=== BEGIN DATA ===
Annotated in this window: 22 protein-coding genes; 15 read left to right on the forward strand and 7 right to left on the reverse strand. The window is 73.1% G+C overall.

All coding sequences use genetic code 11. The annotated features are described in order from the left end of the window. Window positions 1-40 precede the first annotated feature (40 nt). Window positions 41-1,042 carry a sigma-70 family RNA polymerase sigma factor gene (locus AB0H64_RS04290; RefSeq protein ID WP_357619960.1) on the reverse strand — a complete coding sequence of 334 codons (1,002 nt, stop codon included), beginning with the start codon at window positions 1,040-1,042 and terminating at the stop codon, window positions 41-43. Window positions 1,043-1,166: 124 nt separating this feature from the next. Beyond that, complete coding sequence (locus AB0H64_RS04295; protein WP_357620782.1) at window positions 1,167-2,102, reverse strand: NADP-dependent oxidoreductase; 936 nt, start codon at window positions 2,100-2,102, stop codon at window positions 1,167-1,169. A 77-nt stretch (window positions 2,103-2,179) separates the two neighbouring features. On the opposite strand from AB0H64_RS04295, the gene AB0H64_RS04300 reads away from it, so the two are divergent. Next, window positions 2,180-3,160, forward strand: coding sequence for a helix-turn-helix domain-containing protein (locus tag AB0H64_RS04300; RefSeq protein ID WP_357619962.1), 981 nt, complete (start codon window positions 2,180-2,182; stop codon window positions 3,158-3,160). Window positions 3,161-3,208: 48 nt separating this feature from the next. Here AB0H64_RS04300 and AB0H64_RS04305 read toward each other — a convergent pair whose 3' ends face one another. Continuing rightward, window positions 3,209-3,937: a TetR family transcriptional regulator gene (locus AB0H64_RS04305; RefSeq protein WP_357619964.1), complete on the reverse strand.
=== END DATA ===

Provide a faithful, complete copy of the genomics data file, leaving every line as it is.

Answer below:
Annotated in this window: 22 protein-coding genes; 15 read left to right on the forward strand and 7 right to left on the reverse strand. The window is 73.1% G+C overall.

All coding sequences use genetic code 11. The annotated features are described in order from the left end of the window. Window positions 1-40 precede the first annotated feature (40 nt). Window positions 41-1,042 carry a sigma-70 family RNA polymerase sigma factor gene (locus AB0H64_RS04290; RefSeq protein ID WP_357619960.1) on the reverse strand — a complete coding sequence of 334 codons (1,002 nt, stop codon included), beginning with the start codon at window positions 1,040-1,042 and terminating at the stop codon, window positions 41-43. Window positions 1,043-1,166: 124 nt separating this feature from the next. Beyond that, complete coding sequence (locus AB0H64_RS04295; protein WP_357620782.1) at window positions 1,167-2,102, reverse strand: NADP-dependent oxidoreductase; 936 nt, start codon at window positions 2,100-2,102, stop codon at window positions 1,167-1,169. A 77-nt stretch (window positions 2,103-2,179) separates the two neighbouring features. On the opposite strand from AB0H64_RS04295, the gene AB0H64_RS04300 reads away from it, so the two are divergent. Next, window positions 2,180-3,160, forward strand: coding sequence for a helix-turn-helix domain-containing protein (locus tag AB0H64_RS04300; RefSeq protein ID WP_357619962.1), 981 nt, complete (start codon window positions 2,180-2,182; stop codon window positions 3,158-3,160). Window positions 3,161-3,208: 48 nt separating this feature from the next. Here AB0H64_RS04300 and AB0H64_RS04305 read toward each other — a convergent pair whose 3' ends face one another. Continuing rightward, window positions 3,209-3,937: a TetR family transcriptional regulator gene (locus AB0H64_RS04305; RefSeq protein WP_357619964.1), complete on the reverse strand.